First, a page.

With untypical, and possibly unrepeatable, planning we have Single Song Sunday for two weeks in a row. This week it is the old protest song standard, "Where Have All The Flowers Gone". Written by Pete Seeger, it was popularised by the Kingston Trio who had a hit with it in 1961. Since then there have been many weird and wonderful versions. Some of these are more weird than wonderful, it must be acknowledged.

"Where Have All The Flowers Gone" - The Kingston Tro

"Where Have All The Flowers Gone" - Johnny Rivers

"Where Have All The Flowers Gone" - The Chambers Brothers

"Where Have All The Flowers Gone" - Earth, Wind & Fire

"Where Have All The Flowers Gone" - Marlene Dietrich

"Where Have All The Flowers Gone" - Rufus Harley

While "researching" this post I discovered that Jimmy Sommerville had covered the song, so I tracked that down. Had he done it in the style you associate with him it would definitely been here, but it turned out to be a perfectly pleasant but fairly unremarkable acoustic version. So instead, here is Jimmy doing what he does best.

Wednesday, 4 June 2014

The Tsonga Svengali

Last time we visited Tsonga Soap Land we reported that Prince Rhangani, egged on by the naughty Benny Mayengani, has supposedly fallen out with his mentor, the great Joe Shirimani. We will give Benny a chance to state his case shortly, but today we give Joe some airtime. Today's selections are from "Hawu Ra Mina", the album he made with his Vana va Ndoda collective last year. The young pretenders are pretty good, but on the evidence Joe is still top of the tree.

With the World Cup coming up next week it seems appropriate to feature "Order". I am not entirely sure whether it is a tribute to the beautiful game or an extended metaphor for something or other, but I'm not sure it really matters.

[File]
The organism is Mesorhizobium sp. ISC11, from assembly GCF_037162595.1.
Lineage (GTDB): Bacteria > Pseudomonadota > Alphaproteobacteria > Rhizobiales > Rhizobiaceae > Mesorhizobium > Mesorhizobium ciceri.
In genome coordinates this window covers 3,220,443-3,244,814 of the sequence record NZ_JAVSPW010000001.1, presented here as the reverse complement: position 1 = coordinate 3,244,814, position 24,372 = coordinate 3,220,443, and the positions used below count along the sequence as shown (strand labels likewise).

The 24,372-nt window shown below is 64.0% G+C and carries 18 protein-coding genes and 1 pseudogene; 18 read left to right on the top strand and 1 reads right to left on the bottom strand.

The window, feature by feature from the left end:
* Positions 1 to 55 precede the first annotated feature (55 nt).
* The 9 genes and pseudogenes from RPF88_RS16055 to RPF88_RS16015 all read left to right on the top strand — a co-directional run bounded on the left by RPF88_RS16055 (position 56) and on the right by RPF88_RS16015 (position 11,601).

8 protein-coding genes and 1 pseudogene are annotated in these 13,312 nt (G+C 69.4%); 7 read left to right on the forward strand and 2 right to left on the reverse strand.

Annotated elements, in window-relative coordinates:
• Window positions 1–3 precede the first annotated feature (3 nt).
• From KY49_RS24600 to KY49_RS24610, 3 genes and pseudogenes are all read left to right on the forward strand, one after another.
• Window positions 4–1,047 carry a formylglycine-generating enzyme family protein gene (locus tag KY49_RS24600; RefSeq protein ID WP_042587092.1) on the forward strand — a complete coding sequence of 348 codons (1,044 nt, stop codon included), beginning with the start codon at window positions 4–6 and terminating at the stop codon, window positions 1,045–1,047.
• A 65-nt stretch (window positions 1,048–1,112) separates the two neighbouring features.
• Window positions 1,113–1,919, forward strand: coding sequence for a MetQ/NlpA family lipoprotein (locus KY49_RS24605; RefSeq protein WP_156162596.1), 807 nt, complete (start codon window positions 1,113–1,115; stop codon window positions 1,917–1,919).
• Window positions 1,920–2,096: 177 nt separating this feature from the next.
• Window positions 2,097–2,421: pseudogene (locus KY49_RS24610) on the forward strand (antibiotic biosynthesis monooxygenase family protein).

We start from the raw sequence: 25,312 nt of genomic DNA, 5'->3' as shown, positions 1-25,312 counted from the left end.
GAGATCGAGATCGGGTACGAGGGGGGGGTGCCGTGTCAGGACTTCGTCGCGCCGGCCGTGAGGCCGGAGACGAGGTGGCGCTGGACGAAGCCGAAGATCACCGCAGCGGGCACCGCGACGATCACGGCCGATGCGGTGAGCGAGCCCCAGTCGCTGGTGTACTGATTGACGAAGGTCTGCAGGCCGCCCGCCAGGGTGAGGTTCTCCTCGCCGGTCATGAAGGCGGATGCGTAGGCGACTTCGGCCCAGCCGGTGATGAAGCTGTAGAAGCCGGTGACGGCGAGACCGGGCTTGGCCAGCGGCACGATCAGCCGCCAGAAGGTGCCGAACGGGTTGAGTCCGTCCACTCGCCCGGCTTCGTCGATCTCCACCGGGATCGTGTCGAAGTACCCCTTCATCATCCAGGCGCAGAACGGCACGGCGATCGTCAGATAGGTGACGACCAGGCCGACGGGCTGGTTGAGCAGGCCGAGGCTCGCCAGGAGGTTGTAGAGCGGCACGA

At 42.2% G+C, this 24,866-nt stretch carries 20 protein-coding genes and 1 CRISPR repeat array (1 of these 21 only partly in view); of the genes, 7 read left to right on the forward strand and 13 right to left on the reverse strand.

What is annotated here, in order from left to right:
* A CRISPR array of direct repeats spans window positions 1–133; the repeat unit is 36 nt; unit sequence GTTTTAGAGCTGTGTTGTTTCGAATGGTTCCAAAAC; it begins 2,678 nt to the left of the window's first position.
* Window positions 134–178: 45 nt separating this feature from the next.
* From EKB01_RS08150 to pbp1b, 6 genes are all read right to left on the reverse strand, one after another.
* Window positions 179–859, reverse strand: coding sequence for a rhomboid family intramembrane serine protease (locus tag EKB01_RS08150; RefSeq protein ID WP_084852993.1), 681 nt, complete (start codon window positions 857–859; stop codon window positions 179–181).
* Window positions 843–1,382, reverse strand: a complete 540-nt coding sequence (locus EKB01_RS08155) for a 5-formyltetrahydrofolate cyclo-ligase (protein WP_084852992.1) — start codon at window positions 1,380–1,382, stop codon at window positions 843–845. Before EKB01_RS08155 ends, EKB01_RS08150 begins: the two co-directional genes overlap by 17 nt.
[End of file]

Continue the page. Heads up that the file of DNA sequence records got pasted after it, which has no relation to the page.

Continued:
"Order" - Joe Shirimani Na Vana va Ndoda

"Colour Block" - Joe Shirimani Na Vana va Ndoda

And here is another favourite Joe.

Sunday, 1 June 2014

Single Song Sunday

Our occasional series returns with a soul standard - "That's How Strong My Love Is". The best known version is Otis Redding's hit from 1965, but the original recording was made the year before by the mighty O.V. Wright. Since then just about every soul singer worth their salt has had a go, as have a fair few other folks as well. Of course, we have tracked down the obligatory reggae version.

The song was writen by Roosevelt Jamison, who sounds an interesting character. As well as being a songwriter, producer and manager to the likes of O.V. and James Carr, he was a hematologist who ran a blood bank in Beale Street in Memphis. Apparently he first got involved in the music business when he let bands rehearse at the back of the blood bank.

"That's How Strong My Love Is" - O.V. Wright

"That's How Strong My Love Is" - Otis Redding

"That's How Strong My Love Is" - Candi Staton

"That's How Strong My Love Is" - Buddy Miller

"That's How Strong My Love Is" - The Youngbloods

"That's How Strong My Love Is" - The Incredible Casuals

"That's How Strong My Love Is" - Bryan Ferry

"That's How Strong My Love Is" - The Gaylettes